Friday, 26 July 1996 2:10pm
Went and saw Othello with Pippa at the Capitol cinema in Swanston Walk. What a great cinema. I remember it dimly from childhood. I remember the freaky ceiling (all geometric with coloured lights. Sounds tacky, but it’s not). Lawrence Fishburne was better than I had hoped, and Kenneth Brannagh was good too. One of the cast members was the lead in Brannagh’s Midwinter’s Tale that I saw about three weeks ago.
Bought some more of that Royal Sateen bed linen. Got a valance and two more pillow cases. Now I’ll have the full set. Can’t wait. I’ll be able to lie in bed and feel truly luxurious.
Well, I s’pose you’re waiting for me to get to the dirt, right? The formerly apocryphal girlfriend that Fat-Head Dad blabbed about. Don’t try and tell me he didn’t say something. The timing of his call to you to whinge about not getting any photo’s of Brady’s first birthday party (he did whinge about that didn’t he). Dovetails too neatly with your call this morning to masquerade as a coincidence. It’s my fault I guess. I should have stuffed her under the bed when he came over. Stoopid me thought it might be insensitive. How I regret my folly now.
An Affair to Conceal
Well her name was (I’ll use past tense here. The lady in question is not dead, but past tense is convenient and lends the tale a wistful bent) Mia. Red of hair, blue of eye. He has no photo’s, unfortunately. He thought of asking for one after the split, but it seemed a bit like shutting the gate after the horse had bolted. It might also be misinterpreted as trophy hunting. You know, “Can I have have a photo of you. And a pair of your knickers too, if you please.” Decided he’d have to rely on his wobbly memory in his dotage. Besides, he can idealize her more readily without hard evidence.
She was 24, and a textile designer. What’s a textile designer? I hear you ask. Well, look at your curtains. See the pattern? Someone like Mia drew that, made prints of it, turned it into fabric, turned it into curtains (well someone else makes the curtains). She had a job with Pacific Dunlop which she hated and wanted to leave. Too much administrative work, not enough designing.
She was about five feet, seven inches tall. Slim, and wore her loosely curly hair short. She had nice teeth and drank her coffee strong with Vegemite crumpets and eggs in the morning. She was hard of hearing and, if no-one else was about, would use an earphone to better hear the television.
She attended yoga classes and liked Agatha Christie novels. She likes movies with subtitles because she wouldn’t have to listen too hard to the dialogue.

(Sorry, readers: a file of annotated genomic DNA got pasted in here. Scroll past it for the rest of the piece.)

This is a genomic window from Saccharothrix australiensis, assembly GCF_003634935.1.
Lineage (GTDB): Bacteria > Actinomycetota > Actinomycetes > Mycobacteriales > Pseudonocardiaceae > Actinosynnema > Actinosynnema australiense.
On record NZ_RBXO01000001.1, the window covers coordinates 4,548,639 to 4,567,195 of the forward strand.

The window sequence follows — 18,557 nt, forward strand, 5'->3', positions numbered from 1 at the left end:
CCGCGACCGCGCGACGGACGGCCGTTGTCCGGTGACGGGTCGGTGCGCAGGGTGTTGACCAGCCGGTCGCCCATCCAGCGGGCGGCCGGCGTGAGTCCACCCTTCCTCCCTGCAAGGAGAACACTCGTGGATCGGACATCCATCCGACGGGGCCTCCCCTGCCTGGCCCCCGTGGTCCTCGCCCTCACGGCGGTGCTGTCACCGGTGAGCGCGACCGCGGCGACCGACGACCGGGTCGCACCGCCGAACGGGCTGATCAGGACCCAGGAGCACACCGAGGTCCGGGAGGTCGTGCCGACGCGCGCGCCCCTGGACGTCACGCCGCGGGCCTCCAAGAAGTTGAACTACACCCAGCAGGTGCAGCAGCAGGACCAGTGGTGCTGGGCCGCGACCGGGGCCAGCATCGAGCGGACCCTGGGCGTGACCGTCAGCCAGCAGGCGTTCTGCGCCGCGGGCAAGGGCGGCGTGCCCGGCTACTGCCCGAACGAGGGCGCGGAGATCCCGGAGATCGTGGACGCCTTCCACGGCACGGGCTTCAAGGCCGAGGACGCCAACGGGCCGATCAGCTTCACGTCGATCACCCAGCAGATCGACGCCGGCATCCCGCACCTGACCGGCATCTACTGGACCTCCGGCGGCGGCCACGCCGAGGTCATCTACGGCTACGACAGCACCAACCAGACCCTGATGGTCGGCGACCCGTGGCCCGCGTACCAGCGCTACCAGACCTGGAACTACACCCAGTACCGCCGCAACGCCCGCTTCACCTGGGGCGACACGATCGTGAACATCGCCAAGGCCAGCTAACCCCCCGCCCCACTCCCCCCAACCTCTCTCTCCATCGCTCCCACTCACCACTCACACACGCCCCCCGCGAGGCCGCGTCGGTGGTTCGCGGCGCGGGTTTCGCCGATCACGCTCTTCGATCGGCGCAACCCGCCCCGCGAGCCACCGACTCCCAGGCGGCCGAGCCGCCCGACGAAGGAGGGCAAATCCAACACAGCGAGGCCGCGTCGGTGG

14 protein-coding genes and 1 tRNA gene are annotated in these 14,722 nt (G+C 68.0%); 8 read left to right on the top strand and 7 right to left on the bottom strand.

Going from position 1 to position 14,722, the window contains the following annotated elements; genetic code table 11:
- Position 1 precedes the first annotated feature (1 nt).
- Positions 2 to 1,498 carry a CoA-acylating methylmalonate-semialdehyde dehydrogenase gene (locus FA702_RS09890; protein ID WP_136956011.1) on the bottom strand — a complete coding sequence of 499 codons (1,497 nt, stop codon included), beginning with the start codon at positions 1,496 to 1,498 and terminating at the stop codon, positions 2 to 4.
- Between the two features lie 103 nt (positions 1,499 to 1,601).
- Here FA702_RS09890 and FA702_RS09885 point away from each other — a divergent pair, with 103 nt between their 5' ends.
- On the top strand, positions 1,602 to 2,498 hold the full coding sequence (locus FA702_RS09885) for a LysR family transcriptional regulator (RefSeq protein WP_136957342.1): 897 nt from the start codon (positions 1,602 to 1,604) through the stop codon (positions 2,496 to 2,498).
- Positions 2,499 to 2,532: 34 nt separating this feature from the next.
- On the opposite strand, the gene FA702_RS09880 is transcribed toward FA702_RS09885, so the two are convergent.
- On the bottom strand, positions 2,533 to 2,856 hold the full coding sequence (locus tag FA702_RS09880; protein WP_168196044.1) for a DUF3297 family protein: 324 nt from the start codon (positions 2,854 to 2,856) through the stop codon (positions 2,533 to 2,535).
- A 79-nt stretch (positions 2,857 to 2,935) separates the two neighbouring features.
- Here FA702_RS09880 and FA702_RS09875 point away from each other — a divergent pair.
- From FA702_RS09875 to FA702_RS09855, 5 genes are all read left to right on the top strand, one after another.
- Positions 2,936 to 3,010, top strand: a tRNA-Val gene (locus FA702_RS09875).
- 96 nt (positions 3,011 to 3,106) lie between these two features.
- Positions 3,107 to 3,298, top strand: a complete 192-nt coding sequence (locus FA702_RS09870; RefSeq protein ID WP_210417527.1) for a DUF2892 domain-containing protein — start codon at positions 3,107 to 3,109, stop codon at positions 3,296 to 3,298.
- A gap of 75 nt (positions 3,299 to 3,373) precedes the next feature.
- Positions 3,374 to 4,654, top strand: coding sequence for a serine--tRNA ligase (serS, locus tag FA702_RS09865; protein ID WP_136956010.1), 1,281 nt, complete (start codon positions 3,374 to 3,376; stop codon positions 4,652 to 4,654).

She lived in a double story terrace-house on Punt Road, just opposite the MCG. You could hear the football crowd’s roar on Saturdays and Sundays; see the opposing tribes stream into the Colosseum in their woollen finery.
He met her through work colleagues, (Paige and Lisa) who set it all up for the feeble boy, who’s too much of a social cripple to meet girls on his own. It was at a Vietnamese restaurant in Victoria Street, Richmond. It took three dates (for want of a better word) before the relationship was cemented.
They were together for about six weeks. He initiated the split, but was aware of it hovering on the horizon. I won’t go into the gory details about the whys and wherefores. Some occasional contact is maintained between the two. They run into one another at social functions (Sophia’s birthday for example) and remain on reasonably civil terms. She will occasionally have a go at him for some trifling matter. “You never wanted to do anything when you were with me, and now you’ve got this roaring social life!” He’s not bothered by it. He’s rather placid in these matters.
Well, that’s it really. Six weeks on, six weeks off. I’m rather philosophical (read: uncaring, apathetic, cold, distant, selfish… Just pick one) about the whole thing. I kind of wish I hadn’t done it because someone ended up getting hurt. It was mean, albeit unintentional. The path to hell, paved with good intentions. Can’t help feeling I laid another paver in my red brick road to perdition.
PS Sis, I am sorry for what Jack has done to you and I’m sorry that I was of no help, whatsoever, when you rang. I am more than familiar with my own pain and misery but to hear you so upset threw me, I just don’t know what to do with the other people’s pain. I wish there was more I could have said. Other than Dad, that level of betrayal is not something I have experienced first hand. I have done nothing but think of you and still, I don’t know what to say to you. I’m sorry.